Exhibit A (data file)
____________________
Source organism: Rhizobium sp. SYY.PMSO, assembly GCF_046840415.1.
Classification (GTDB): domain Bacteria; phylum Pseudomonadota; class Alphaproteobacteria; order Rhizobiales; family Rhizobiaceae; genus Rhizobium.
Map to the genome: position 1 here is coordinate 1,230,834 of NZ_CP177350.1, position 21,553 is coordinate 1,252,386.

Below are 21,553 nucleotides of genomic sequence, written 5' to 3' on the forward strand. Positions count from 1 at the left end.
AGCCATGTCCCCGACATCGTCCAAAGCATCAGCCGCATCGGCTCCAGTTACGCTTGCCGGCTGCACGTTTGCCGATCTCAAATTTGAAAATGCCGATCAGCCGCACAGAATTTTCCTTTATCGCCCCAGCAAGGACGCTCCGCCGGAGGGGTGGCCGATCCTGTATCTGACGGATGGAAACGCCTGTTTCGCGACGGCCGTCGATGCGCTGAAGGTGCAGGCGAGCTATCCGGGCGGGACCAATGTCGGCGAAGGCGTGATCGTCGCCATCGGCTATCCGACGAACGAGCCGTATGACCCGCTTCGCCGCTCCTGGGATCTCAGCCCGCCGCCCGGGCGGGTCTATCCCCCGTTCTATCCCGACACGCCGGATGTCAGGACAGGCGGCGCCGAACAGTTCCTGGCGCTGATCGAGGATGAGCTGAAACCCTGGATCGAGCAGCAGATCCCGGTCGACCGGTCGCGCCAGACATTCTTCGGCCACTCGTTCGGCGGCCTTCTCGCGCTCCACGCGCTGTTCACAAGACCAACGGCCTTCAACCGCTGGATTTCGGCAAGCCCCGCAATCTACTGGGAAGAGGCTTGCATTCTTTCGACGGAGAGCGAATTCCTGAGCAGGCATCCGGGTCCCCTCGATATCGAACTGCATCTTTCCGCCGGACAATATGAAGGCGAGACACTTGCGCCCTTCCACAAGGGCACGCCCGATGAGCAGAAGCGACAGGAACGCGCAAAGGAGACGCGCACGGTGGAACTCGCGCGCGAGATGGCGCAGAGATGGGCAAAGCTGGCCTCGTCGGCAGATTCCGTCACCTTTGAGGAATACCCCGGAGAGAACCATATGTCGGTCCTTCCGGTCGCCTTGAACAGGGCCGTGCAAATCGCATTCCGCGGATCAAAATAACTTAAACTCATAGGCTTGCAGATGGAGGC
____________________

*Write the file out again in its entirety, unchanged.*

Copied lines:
Source organism: Rhizobium sp. SYY.PMSO, assembly GCF_046840415.1.
Classification (GTDB): domain Bacteria; phylum Pseudomonadota; class Alphaproteobacteria; order Rhizobiales; family Rhizobiaceae; genus Rhizobium.
Map to the genome: position 1 here is coordinate 1,230,834 of NZ_CP177350.1, position 21,553 is coordinate 1,252,386.

Below are 21,553 nucleotides of genomic sequence, written 5' to 3' on the forward strand. Positions count from 1 at the left end.
AGCCATGTCCCCGACATCGTCCAAAGCATCAGCCGCATCGGCTCCAGTTACGCTTGCCGGCTGCACGTTTGCCGATCTCAAATTTGAAAATGCCGATCAGCCGCACAGAATTTTCCTTTATCGCCCCAGCAAGGACGCTCCGCCGGAGGGGTGGCCGATCCTGTATCTGACGGATGGAAACGCCTGTTTCGCGACGGCCGTCGATGCGCTGAAGGTGCAGGCGAGCTATCCGGGCGGGACCAATGTCGGCGAAGGCGTGATCGTCGCCATCGGCTATCCGACGAACGAGCCGTATGACCCGCTTCGCCGCTCCTGGGATCTCAGCCCGCCGCCCGGGCGGGTCTATCCCCCGTTCTATCCCGACACGCCGGATGTCAGGACAGGCGGCGCCGAACAGTTCCTGGCGCTGATCGAGGATGAGCTGAAACCCTGGATCGAGCAGCAGATCCCGGTCGACCGGTCGCGCCAGACATTCTTCGGCCACTCGTTCGGCGGCCTTCTCGCGCTCCACGCGCTGTTCACAAGACCAACGGCCTTCAACCGCTGGATTTCGGCAAGCCCCGCAATCTACTGGGAAGAGGCTTGCATTCTTTCGACGGAGAGCGAATTCCTGAGCAGGCATCCGGGTCCCCTCGATATCGAACTGCATCTTTCCGCCGGACAATATGAAGGCGAGACACTTGCGCCCTTCCACAAGGGCACGCCCGATGAGCAGAAGCGACAGGAACGCGCAAAGGAGACGCGCACGGTGGAACTCGCGCGCGAGATGGCGCAGAGATGGGCAAAGCTGGCCTCGTCGGCAGATTCCGTCACCTTTGAGGAATACCCCGGAGAGAACCATATGTCGGTCCTTCCGGTCGCCTTGAACAGGGCCGTGCAAATCGCATTCCGCGGATCAAAATAACTTAAACTCATAGGCTTGCAGATGGAGGC